I'm not sure what emotion I'm suppose to show as these days pass by me and I realize the time is nearing. I can only tell you what I feel now and pray that you understand someday.
You bounced into this world twenty years ago and my heart filled with love and pride, yet I worried if I knew enough to be the Father of a Son. I hadn't felt this confusion when your sisters were born, as a Father I simply swallowed them up with love and adoration as most Fathers do with their little girls. No, it was different having a Son, especially because I'm not like most Fathers who hunt, fish, play and enjoy sports. I enjoy the wonder and wonders of this Mother Earth this place we call home. I'm in awe of Sunsets after a Spring storm, the call of an owl in the blackness of night, the feel of cool smooth river rocks on my feet as I wade across a creek. I decided when you were a baby that I was not going to pretend to be a macho Dad because honesty is something you needed to learn. Very quickly you and I made our connection and in the early years you wanted to be with Dad. We became buddies and the worries I had faded as we ganged up on Mom and the girls in the house. Once you ask if I would buy you a hammer so when I was working on a project you could help, I didn't let you see, but I cried that day. I know I got a little carried away because the next Christmas I built you a bright red tool box. On the front screen door of my Studio I put another handle just a little lower because you couldn't reach the tall one. When I showed you “Your” handle you ran to get Mom and the girls and show off what Dad had done, I didn't let you see, but I cried that day.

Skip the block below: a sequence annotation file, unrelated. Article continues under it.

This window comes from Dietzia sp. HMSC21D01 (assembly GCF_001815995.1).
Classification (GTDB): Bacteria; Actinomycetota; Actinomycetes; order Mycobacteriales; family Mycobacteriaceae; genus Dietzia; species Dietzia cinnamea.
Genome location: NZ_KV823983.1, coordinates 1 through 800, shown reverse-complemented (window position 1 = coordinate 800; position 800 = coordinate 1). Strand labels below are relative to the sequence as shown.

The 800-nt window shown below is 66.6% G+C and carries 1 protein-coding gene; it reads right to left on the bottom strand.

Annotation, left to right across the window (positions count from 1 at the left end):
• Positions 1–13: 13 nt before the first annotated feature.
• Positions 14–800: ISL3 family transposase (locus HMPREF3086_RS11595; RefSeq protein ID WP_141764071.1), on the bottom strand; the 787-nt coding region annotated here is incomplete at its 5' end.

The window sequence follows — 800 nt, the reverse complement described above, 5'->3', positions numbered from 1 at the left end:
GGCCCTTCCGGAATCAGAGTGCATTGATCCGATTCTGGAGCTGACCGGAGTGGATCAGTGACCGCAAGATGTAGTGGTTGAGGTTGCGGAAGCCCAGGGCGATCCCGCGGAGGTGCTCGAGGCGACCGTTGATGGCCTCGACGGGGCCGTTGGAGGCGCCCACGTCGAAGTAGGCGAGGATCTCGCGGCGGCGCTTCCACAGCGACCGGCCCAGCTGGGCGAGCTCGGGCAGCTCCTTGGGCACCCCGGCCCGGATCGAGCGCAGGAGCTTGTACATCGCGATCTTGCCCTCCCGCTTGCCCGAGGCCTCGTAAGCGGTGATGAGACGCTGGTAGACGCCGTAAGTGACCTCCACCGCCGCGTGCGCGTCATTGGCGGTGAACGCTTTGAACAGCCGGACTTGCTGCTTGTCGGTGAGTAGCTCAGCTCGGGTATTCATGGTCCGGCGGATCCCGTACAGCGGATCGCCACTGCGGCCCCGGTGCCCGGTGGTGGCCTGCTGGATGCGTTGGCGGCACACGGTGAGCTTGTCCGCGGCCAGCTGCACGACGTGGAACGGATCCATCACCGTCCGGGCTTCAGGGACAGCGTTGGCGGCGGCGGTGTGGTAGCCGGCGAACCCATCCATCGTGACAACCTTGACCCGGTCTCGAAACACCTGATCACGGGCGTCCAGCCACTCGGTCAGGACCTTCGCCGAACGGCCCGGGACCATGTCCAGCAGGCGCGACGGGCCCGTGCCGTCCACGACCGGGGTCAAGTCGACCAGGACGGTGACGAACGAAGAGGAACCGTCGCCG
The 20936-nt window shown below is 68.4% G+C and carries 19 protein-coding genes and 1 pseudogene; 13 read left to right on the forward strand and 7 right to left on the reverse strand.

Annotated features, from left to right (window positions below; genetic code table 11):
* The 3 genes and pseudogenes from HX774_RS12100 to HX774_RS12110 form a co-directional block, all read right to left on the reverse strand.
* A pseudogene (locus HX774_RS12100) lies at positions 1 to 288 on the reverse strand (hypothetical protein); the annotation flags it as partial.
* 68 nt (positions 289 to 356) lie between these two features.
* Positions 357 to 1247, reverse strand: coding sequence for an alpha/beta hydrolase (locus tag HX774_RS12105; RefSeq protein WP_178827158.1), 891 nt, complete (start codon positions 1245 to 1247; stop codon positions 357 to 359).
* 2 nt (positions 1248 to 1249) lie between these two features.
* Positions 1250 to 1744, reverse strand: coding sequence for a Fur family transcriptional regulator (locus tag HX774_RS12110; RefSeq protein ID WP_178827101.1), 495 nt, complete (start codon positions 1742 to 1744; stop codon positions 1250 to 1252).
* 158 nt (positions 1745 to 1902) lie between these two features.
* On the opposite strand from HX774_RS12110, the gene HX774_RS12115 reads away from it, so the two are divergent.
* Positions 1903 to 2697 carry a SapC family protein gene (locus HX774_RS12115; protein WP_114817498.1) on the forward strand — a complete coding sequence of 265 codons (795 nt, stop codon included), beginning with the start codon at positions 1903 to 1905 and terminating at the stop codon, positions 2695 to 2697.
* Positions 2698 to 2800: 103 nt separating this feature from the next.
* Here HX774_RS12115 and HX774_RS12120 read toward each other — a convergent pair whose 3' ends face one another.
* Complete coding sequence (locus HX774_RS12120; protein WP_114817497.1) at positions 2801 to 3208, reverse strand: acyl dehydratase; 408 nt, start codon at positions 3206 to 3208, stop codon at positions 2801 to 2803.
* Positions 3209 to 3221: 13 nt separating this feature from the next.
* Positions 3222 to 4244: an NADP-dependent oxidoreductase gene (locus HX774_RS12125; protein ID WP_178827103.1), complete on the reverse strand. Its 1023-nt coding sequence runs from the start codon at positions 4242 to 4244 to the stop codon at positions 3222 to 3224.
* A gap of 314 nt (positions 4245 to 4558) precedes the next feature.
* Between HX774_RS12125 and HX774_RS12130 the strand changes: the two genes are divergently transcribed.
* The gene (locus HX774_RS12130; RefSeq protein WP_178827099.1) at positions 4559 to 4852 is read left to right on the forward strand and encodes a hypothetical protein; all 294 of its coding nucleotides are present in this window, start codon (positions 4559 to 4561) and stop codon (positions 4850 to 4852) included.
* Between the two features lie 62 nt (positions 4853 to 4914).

You always had long hair and a braid just like Dad but one day you ask if I would let you cut it. At first you only had the long hair cut and you kept the braid, but one day you came home with your braid in your hand. I knew then that you were becoming your own man, I didn't let you see, but I cried that day.
A few months ago you came home and told me you had joined the Air Force, I tried everything I could to get you to change your decision, but you held fast. I'm frightened for you, I'm frightened that you won't come home someday. I worry that when you do come home you'll be too big to need Dad to put that extra handle on the screen door.
I took you to Tulsa to leave for boot camp still trying to convince you to change your mind and stay home. You smiled and told me that this is what you want to do and you would be okay. We hugged and said “I love you” as we said goodbye, I didn't let you see, but I cried that day.
We've talked on the phone and written our letters and in October we will attend your graduation in San Antonio. We'll share a couple of days and then off you'll go again because this is what you want to do. We'll say “I love you” as we say goodbye but this time will be different as I'll let you see me cry that day.
I am so proud to be your father
I love you,
Sharing the Journey